While in Oxford, I am working on a book manuscript that focuses on the place of primates in modern science in the context of the Pasteur Institutes in Paris and in Kindia (Guinea) in the twentieth century. The project chiefly explores the interactions between theories and practices of biomedical and psychological experiments on chimpanzees; the socio-political and ideological conditions during the French colonial era and the development of bacteriology and primatology. This research is therefore situated at the crossroads of the history of primatology and the history of colonial medicine, while it argues for a more animal-centred history and aims at reconstructing the histories of chimpanzees by using the traces they left in historical records.
Could you please tell us a bit more about your scholarship/exchange programme?
A lecturer in the history of science at the University of Strasbourg, I am invited as a research fellow in the history of science at the Maison française d’Oxford. I am in residence from early May until late July 2021.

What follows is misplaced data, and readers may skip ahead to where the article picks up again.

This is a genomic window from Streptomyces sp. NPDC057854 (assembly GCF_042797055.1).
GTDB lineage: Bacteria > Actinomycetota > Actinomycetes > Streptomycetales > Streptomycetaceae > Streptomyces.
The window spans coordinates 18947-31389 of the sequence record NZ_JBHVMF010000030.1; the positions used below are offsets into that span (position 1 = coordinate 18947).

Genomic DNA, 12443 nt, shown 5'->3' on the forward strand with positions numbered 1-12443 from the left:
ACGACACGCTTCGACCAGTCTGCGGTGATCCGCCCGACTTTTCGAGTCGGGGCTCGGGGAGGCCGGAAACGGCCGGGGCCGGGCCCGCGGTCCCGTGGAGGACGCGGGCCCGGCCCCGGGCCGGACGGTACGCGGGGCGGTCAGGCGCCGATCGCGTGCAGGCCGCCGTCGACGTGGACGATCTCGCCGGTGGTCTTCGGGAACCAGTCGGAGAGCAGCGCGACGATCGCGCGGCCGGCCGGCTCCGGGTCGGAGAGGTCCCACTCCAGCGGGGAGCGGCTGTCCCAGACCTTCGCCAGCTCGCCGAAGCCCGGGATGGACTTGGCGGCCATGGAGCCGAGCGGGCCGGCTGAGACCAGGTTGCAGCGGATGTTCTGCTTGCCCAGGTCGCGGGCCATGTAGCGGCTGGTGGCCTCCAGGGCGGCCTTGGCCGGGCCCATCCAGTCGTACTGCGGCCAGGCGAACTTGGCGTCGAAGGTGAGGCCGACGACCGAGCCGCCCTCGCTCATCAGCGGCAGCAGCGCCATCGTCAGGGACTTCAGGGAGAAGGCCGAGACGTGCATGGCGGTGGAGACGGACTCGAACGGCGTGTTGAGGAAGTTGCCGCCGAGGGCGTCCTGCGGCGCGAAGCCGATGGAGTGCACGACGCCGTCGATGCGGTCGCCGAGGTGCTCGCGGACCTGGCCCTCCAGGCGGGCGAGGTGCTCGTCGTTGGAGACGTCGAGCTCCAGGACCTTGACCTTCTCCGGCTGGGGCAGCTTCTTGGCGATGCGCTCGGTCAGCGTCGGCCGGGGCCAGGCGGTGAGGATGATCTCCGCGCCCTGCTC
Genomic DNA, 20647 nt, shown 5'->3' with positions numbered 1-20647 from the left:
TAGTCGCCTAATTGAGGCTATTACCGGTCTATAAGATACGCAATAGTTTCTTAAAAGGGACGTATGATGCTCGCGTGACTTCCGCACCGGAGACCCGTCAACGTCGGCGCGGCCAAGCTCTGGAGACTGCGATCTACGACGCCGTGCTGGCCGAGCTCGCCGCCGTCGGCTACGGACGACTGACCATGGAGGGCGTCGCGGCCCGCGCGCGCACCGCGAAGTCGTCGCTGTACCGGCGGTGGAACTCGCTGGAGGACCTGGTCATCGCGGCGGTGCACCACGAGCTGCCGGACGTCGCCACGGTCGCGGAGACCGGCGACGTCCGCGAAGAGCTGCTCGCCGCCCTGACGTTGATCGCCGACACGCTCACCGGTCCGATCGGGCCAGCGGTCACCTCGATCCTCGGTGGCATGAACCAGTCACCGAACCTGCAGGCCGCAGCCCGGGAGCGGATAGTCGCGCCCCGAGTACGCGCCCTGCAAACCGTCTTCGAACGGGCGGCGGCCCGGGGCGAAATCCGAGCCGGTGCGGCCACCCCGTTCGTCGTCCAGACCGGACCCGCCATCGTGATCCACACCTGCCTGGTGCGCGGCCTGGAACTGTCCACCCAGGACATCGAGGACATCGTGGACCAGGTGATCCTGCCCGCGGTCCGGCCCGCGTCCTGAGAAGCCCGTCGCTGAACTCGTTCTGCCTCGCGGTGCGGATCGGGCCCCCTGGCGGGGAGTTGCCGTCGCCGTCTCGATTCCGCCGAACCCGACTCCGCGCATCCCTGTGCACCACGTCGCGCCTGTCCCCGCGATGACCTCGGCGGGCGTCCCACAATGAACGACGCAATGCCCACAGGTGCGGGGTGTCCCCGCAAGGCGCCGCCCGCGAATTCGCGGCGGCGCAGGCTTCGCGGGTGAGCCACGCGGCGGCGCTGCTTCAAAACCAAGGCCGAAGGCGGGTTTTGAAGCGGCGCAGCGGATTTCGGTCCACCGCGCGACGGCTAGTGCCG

First impressions of Oxford/the University?
My memory of Oxford dates back to English courses which I took when in high school. Already then, I was struck by a splendid nature combined to a stunning architecture. As I recently went for a stroll along Christ Church Meadow, I experienced this charm again. Next to the beauty and peacefulness of the city, I enjoy the vibrant and cosmopolitan atmosphere of the academic life, and find both the University and the Maison française very stimulating places to carry out research.